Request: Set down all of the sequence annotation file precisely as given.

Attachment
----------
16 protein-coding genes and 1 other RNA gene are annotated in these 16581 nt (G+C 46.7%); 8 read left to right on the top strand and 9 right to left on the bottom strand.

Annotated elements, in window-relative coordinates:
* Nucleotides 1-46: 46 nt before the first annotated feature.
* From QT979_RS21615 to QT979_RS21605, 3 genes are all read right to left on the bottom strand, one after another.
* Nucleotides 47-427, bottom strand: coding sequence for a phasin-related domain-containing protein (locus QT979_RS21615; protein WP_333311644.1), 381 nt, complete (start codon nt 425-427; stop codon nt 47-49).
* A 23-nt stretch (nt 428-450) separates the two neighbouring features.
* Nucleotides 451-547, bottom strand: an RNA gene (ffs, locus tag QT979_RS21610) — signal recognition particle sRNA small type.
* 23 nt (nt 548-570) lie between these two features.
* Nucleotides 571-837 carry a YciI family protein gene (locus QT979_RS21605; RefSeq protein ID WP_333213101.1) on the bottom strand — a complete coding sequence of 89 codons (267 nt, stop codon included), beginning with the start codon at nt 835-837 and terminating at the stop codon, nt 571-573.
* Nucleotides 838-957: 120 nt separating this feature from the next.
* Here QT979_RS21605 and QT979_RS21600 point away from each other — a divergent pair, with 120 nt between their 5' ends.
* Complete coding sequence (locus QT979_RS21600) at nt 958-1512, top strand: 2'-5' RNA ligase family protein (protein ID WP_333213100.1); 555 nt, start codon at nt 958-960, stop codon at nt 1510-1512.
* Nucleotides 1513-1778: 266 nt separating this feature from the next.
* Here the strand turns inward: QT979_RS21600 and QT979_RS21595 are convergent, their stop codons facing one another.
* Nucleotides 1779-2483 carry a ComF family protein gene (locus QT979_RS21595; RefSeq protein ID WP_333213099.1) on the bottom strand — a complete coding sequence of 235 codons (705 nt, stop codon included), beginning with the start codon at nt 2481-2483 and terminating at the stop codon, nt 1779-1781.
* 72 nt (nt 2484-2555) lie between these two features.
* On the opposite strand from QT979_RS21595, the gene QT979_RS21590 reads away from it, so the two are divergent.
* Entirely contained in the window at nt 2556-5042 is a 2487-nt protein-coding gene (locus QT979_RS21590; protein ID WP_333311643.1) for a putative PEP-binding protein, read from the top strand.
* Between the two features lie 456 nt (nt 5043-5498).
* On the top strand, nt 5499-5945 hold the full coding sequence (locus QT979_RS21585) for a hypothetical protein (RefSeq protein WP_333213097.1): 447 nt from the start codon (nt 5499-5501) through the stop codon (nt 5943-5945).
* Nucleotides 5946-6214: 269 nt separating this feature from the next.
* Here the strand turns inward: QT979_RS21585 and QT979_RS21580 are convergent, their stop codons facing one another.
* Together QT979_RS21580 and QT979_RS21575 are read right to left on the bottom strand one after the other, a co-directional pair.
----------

16 protein-coding genes and 1 other RNA gene are annotated in these 16581 nt (G+C 46.7%); 8 read left to right on the top strand and 9 right to left on the bottom strand.

Annotated elements, in window-relative coordinates:
* Nucleotides 1-46: 46 nt before the first annotated feature.
* From QT979_RS21615 to QT979_RS21605, 3 genes are all read right to left on the bottom strand, one after another.
* Nucleotides 47-427, bottom strand: coding sequence for a phasin-related domain-containing protein (locus QT979_RS21615; protein WP_333311644.1), 381 nt, complete (start codon nt 425-427; stop codon nt 47-49).
* A 23-nt stretch (nt 428-450) separates the two neighbouring features.
* Nucleotides 451-547, bottom strand: an RNA gene (ffs, locus tag QT979_RS21610) — signal recognition particle sRNA small type.
* 23 nt (nt 548-570) lie between these two features.
* Nucleotides 571-837 carry a YciI family protein gene (locus QT979_RS21605; RefSeq protein ID WP_333213101.1) on the bottom strand — a complete coding sequence of 89 codons (267 nt, stop codon included), beginning with the start codon at nt 835-837 and terminating at the stop codon, nt 571-573.
* Nucleotides 838-957: 120 nt separating this feature from the next.
* Here QT979_RS21605 and QT979_RS21600 point away from each other — a divergent pair, with 120 nt between their 5' ends.
* Complete coding sequence (locus QT979_RS21600) at nt 958-1512, top strand: 2'-5' RNA ligase family protein (protein ID WP_333213100.1); 555 nt, start codon at nt 958-960, stop codon at nt 1510-1512.
* Nucleotides 1513-1778: 266 nt separating this feature from the next.
* Here the strand turns inward: QT979_RS21600 and QT979_RS21595 are convergent, their stop codons facing one another.
* Nucleotides 1779-2483 carry a ComF family protein gene (locus QT979_RS21595; RefSeq protein ID WP_333213099.1) on the bottom strand — a complete coding sequence of 235 codons (705 nt, stop codon included), beginning with the start codon at nt 2481-2483 and terminating at the stop codon, nt 1779-1781.
* 72 nt (nt 2484-2555) lie between these two features.
* On the opposite strand from QT979_RS21595, the gene QT979_RS21590 reads away from it, so the two are divergent.
* Entirely contained in the window at nt 2556-5042 is a 2487-nt protein-coding gene (locus QT979_RS21590; protein ID WP_333311643.1) for a putative PEP-binding protein, read from the top strand.
* Between the two features lie 456 nt (nt 5043-5498).
* On the top strand, nt 5499-5945 hold the full coding sequence (locus QT979_RS21585) for a hypothetical protein (RefSeq protein WP_333213097.1): 447 nt from the start codon (nt 5499-5501) through the stop codon (nt 5943-5945).
* Nucleotides 5946-6214: 269 nt separating this feature from the next.
* Here the strand turns inward: QT979_RS21585 and QT979_RS21580 are convergent, their stop codons facing one another.
* Together QT979_RS21580 and QT979_RS21575 are read right to left on the bottom strand one after the other, a co-directional pair.